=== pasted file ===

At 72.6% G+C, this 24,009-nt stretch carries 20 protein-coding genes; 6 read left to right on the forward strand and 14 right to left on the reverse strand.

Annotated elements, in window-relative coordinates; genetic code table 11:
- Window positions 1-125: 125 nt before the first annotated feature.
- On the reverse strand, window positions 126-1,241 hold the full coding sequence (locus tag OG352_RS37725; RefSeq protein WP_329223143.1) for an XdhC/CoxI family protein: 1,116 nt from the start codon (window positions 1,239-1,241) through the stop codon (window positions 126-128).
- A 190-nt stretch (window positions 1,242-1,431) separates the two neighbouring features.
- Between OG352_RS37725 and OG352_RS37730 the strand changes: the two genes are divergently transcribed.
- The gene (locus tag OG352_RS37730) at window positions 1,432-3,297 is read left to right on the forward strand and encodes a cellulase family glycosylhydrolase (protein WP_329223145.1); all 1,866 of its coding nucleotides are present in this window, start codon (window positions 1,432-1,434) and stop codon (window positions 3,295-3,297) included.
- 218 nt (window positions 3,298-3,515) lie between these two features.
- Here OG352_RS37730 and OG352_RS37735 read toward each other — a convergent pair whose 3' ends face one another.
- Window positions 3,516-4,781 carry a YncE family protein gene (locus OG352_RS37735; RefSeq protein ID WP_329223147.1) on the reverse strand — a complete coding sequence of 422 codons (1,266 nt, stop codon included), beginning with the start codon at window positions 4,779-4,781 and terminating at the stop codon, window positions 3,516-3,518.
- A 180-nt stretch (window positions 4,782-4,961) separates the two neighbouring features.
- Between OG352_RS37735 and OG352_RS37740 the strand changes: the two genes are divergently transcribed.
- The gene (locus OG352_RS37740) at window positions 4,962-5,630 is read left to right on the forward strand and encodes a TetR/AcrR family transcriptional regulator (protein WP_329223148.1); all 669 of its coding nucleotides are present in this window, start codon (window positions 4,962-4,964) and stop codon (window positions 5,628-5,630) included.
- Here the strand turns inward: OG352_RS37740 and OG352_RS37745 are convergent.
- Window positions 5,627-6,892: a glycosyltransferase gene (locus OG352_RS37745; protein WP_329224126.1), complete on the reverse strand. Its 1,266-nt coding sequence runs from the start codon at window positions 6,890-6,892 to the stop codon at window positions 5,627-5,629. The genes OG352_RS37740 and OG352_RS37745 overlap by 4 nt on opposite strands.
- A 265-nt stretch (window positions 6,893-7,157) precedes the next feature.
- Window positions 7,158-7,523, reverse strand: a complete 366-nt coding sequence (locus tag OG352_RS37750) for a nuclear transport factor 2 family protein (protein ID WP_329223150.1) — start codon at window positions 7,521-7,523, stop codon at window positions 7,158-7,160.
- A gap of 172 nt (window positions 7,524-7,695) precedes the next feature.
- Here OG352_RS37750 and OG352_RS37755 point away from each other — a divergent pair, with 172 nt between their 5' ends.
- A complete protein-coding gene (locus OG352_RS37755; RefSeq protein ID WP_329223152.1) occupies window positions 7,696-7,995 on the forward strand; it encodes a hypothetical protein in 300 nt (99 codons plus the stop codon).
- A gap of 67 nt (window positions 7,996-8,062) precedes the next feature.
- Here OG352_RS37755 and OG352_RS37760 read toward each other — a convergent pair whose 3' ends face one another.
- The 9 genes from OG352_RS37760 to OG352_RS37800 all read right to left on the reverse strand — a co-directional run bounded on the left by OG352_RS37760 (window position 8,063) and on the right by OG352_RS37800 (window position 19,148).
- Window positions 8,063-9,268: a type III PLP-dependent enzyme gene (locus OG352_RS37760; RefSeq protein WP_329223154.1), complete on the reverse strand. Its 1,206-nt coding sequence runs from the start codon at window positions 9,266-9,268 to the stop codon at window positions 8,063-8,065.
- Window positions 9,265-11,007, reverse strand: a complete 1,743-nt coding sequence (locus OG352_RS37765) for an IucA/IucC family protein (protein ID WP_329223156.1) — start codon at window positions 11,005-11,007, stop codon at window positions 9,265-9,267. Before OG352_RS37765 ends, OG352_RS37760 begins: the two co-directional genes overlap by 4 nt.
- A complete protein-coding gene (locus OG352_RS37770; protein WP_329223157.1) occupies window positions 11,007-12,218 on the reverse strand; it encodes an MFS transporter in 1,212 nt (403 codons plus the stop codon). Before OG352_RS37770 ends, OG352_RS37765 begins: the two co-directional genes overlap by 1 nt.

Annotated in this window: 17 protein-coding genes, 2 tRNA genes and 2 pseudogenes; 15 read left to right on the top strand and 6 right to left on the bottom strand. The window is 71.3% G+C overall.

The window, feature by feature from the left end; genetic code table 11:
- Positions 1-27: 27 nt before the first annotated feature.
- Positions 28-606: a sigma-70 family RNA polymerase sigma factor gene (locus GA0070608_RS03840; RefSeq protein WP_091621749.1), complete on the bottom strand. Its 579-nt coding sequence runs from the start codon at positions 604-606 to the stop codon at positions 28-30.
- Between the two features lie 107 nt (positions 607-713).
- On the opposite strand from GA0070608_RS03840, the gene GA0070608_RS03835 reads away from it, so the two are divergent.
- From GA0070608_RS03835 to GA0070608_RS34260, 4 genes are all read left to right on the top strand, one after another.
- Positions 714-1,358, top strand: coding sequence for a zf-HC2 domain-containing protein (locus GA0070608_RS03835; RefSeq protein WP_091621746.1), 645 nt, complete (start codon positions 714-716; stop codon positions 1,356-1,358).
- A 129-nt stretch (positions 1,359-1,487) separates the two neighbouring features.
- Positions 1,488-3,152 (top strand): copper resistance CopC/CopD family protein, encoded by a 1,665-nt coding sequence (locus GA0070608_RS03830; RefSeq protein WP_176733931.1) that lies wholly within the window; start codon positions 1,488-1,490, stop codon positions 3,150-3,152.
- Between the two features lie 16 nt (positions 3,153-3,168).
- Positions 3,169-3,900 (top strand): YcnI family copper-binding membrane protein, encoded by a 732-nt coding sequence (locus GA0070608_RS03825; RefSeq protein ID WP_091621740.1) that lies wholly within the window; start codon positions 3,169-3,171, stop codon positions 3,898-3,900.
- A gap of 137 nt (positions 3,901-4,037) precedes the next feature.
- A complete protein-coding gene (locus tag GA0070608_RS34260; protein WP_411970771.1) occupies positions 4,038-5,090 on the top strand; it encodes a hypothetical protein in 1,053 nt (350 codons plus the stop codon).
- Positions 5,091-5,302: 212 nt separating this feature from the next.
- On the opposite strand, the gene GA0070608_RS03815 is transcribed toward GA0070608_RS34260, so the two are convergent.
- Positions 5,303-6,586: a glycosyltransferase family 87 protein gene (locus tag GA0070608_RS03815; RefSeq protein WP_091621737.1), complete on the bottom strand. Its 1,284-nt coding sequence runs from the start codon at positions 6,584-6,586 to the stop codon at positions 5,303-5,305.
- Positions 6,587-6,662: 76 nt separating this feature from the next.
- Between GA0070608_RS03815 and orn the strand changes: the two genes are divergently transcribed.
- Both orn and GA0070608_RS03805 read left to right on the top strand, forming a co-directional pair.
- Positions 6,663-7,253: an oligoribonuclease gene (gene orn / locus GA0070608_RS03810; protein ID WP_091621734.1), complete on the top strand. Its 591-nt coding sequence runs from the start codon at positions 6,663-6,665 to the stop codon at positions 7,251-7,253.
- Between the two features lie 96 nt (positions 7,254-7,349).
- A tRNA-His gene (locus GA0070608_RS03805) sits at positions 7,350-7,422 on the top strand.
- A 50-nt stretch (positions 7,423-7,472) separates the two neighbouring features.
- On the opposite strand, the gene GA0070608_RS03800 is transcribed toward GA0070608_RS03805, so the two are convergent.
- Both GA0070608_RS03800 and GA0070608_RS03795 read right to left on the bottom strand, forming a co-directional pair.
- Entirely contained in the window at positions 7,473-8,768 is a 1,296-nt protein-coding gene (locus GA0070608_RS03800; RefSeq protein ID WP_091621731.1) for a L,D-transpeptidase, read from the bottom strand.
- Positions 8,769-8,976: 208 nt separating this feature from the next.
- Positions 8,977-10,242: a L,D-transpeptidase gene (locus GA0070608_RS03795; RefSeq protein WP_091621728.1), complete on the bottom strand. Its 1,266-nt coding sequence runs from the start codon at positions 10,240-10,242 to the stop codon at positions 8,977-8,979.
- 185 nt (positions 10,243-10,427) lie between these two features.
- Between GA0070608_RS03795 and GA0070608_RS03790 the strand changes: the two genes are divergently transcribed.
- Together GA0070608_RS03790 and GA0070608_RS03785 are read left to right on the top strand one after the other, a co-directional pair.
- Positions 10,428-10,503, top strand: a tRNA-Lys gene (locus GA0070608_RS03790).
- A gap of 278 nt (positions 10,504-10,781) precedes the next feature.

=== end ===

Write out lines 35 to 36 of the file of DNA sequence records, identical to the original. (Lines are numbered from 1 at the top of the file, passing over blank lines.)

- A 129-nt stretch (positions 1,359-1,487) separates the two neighbouring features.
- Positions 1,488-3,152 (top strand): copper resistance CopC/CopD family protein, encoded by a 1,665-nt coding sequence (locus GA0070608_RS03830; RefSeq protein WP_176733931.1) that lies wholly within the window; start codon positions 1,488-1,490, stop codon positions 3,150-3,152.